Mike Shanahan may be gone in Washington, but the West Coast offense remains as another branch of the WCO tree, former Cincinnati offensive coordinator Jay Gruden, takes over the Redskins.
And while much of the offense will remain the same—for starters, a solid ground game and a pass-catching tight end—there will be differences that both Redskins fans and RG3 owners hope bring out the best in Washington’s young franchise quarterback.
Just don’t expect the Redskins to lock into the WCO quite as rigidly as Shanahan did. Gruden is well aware of the need for more flexibility.
“I don’t think any offense in the NFL anymore is just, ‘We are this’,” Gruden said at his introductory press conference. “I think we have to adhere to what we have offensively, talent-wise. We can do the read option. We can do naked bootlegs. We can run outside zone. We can run bubble screens. We can run deep balls. We can do play-action deep things. I think the whole idea to be a successful offense is to be diverse and be good at a lot of different things and not just one.”
That flexibility has served Gruden well in previous stops—particularly in Cincinnati, where he boosted the offense from 22nd in the league to sixth and developed young quarterback Andy Dalton in the process. And certainly, after the widely publicized rough spots in the Shanahan-Robert Griffin III relationship, Gruden’s recognized ability to relate to his quarterback will be a key to the team’s success.
It’s no surprise, then, since the previous regime also ran a WCO-based offense, that the Redskins’ existing personnel is a good fit for the scheme.
“I want to really study the offensive personnel that we have in place,” Gruden said at his introductory press conference. “They’ve done some good things here offensively in years past. I think they’re in the top 10 the last couple years, so they have a system in place that’s very good. They’re an outside zone blocking team that can do inside zone. I like the power plays. I like the gap blocking plays. So there’s a little bit of everything.”
While both Shanahan and Gruden use zone-blocking philosophies, Shanny relied heavily on the stretch play; Gruden prefers to zone block on inside running plays and pull linemen when running outside—usually in front of the speed back in his stable. That likely means a somewhat lighter workload for Alfred Morris, with increased touches for Roy Helu Jr.—not quite to the point of the BenJarvus Green-Ellis/Giovanni Bernard split, but certainly a more equitable share than we’ve seen the past couple of seasons.
The offensive line will need to be retooled a bit as well, with the lighter linemen Shanahan favored giving way to more strength up front—an area Washington will likely address via free agency, the draft, or both. And expect Gruden to be more creative with his formations; he used multiple looks in Cincinnati, everything from jumbo packages to empty backfields to spread shotgun formations, all with the intent of creating an advantage for one of his better players to exploit.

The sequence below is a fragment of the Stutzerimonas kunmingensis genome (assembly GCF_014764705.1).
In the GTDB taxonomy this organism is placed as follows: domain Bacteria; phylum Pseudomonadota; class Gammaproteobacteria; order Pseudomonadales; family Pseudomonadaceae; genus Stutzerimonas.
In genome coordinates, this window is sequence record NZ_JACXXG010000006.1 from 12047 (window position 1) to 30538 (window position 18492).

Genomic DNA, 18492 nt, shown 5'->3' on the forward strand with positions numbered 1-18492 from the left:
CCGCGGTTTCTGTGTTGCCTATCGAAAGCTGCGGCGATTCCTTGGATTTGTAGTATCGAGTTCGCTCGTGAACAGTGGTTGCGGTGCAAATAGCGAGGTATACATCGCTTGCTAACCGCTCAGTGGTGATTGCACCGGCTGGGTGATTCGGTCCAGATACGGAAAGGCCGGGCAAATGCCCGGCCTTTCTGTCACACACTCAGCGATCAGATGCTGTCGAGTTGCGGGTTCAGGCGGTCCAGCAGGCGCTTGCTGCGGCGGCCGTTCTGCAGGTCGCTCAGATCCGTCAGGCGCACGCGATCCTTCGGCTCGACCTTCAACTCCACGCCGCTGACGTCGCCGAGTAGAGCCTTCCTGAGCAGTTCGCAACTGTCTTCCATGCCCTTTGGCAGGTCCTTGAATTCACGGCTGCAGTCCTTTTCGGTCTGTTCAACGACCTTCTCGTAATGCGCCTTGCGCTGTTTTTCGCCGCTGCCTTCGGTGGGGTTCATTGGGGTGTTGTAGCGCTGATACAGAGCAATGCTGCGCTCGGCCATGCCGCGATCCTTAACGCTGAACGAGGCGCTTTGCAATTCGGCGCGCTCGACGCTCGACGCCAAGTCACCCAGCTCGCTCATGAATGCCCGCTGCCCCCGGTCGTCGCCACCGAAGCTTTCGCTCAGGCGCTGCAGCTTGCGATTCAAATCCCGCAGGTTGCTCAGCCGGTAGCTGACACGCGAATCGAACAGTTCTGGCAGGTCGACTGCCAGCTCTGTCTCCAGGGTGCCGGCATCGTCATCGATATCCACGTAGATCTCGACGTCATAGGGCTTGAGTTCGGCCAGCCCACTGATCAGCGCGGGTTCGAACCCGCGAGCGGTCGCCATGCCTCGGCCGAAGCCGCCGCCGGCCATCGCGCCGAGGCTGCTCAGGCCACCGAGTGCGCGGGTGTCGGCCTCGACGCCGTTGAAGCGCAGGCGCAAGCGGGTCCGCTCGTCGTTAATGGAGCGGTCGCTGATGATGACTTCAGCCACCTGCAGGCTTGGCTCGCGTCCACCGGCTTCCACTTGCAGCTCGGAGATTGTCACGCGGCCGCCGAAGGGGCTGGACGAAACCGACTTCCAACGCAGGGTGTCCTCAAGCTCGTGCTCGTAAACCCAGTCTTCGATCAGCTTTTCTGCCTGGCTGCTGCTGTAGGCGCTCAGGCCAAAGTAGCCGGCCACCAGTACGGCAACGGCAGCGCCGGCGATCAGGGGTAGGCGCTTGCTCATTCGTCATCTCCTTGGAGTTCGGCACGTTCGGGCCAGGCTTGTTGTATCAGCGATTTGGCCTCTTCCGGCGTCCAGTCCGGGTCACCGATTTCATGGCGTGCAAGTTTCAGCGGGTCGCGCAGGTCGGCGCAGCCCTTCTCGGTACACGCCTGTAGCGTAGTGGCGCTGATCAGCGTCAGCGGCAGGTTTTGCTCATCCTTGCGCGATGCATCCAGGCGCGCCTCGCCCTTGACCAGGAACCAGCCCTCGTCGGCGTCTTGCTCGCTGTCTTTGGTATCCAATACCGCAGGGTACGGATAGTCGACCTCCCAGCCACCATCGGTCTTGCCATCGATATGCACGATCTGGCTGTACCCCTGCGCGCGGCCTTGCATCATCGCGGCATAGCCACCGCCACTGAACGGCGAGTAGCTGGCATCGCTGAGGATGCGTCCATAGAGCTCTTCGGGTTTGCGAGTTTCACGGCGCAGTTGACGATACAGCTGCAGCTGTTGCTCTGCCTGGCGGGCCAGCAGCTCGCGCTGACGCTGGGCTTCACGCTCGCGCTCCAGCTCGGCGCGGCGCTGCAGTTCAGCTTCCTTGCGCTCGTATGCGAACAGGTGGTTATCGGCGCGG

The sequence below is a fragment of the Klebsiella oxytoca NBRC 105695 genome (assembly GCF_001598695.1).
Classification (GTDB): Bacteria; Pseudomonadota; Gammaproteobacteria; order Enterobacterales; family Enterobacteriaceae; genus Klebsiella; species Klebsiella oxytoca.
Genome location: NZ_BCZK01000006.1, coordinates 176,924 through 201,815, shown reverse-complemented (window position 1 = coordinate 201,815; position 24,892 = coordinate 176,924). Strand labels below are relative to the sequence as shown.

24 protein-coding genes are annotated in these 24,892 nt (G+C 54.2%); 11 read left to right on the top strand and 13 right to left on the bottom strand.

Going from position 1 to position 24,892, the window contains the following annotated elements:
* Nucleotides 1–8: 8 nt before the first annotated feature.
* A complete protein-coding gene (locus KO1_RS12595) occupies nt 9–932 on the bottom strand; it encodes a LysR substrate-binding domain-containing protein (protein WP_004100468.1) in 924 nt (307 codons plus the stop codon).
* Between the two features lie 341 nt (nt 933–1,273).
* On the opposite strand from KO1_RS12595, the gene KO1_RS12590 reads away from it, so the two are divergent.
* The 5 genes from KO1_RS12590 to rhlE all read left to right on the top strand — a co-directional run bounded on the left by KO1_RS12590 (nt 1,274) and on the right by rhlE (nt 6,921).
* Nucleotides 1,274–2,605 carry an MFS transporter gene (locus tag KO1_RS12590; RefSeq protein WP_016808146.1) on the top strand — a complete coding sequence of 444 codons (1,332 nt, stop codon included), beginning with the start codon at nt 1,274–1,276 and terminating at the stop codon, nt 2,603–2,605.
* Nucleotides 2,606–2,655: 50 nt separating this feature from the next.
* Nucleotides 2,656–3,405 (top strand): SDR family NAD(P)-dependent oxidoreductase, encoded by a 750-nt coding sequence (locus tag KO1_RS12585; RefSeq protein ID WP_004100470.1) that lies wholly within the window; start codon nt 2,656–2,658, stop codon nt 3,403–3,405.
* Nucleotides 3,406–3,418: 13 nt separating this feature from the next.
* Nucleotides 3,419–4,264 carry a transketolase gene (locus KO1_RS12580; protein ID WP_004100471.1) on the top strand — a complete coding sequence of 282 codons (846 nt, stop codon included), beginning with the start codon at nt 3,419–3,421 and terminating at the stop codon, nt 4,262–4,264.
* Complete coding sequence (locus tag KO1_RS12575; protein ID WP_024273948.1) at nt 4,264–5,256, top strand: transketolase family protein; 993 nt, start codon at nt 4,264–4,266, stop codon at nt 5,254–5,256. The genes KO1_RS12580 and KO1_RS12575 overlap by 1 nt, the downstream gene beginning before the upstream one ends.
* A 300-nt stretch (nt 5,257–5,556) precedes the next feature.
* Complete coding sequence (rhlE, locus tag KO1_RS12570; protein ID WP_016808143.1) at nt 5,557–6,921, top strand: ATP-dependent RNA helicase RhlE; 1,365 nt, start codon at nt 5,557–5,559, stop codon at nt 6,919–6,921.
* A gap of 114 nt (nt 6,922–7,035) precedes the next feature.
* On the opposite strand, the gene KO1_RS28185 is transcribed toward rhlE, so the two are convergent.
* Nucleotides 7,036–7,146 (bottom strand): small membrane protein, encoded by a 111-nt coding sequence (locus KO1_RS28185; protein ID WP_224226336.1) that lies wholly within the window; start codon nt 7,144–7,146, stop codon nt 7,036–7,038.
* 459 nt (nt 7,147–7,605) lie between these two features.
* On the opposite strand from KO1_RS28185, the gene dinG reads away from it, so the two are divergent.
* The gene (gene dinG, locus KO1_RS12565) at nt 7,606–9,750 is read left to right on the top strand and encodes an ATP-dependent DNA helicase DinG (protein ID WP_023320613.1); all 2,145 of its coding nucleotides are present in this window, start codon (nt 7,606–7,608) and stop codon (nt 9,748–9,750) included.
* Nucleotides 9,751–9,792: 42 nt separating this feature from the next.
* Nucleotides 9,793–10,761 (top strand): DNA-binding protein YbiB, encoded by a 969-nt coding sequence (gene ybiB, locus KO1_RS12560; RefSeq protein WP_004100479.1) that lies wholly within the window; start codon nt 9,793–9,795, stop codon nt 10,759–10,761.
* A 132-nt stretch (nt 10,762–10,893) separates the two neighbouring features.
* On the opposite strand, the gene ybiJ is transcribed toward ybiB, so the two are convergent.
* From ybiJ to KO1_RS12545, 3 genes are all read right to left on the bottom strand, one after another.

Of course, the marquee player in Washington is RG3 and the obvious hope is that Gruden has the same effect on him he did on Dalton in Cincinnati. The WCO is ideal for a mobile quarterback, and with a healthy knee Griffin is certainly that. A return to health should also allow RG3 to step into the deep ball that seemed to abandon him last year, and Gruden isn’t afraid to take his shots down the field—both off play action and out of straight drops.
Griffin has demonstrated he’s capable of the short-game accuracy the WCO requires, completing 65 percent of his passes as a rookie. Two good knees and Gruden’s golden touch should push him back towards that number after it slipped to 60 percent last year, and the run-pass rollout threat could bump RG3’s rushing yards northwards as well.
Gruden’s new squad doesn’t have an A.J. Green, but in Pierre Garcon they certainly have a talented wideout capable of both the home run and the WCO-staple shorter routes that rely on a receiver’s ability to pick up YAC. Jordan Reed is a developing tight end with tremendous upside—another typical WCO hallmark. And while Morris isn’t known as much of a receiver, Helu is certainly capable of providing Gruden with a pass-catching threat out of the backfield.
Shanahan’s tight ends coach, Sean McVay, stuck around in DC and was promoted to offensive coordinator, though Gruden has already indicated he plans to call the plays. Keeping McVay should help with the transition, as he’s familiar with the players and can help build a bridge between Shanahan’s playbook and Gruden’s.
And, ultimately, McVay agrees that, more than impose a scheme on the Redskins, Gruden will work with the cards he’s been dealt.
“Jay isn’t by any stretch tied to one thing,” McVay told the Washington ESPN radio affiliate recently. “It kind of goes into… what do we do best? These guys, what is their skill set, and how can I put them in the best position to succeed? We’re built to run and stretch people up front… [but] you might see a little bit more mix in of some of those vertical double-teams, those gap-block plays that people talk about… that Cincinnati ran. But I think it’ll be a healthy mix of figuring out what they do best, and that’s in my opinion what makes Jay such a great coach.”
So long as he can squeeze the same improvement out of RG3 he got from Dalton in Cincy, Gruden will put to rest any speculation that owner Dan Snyder thought he was hiring the other Gruden brother.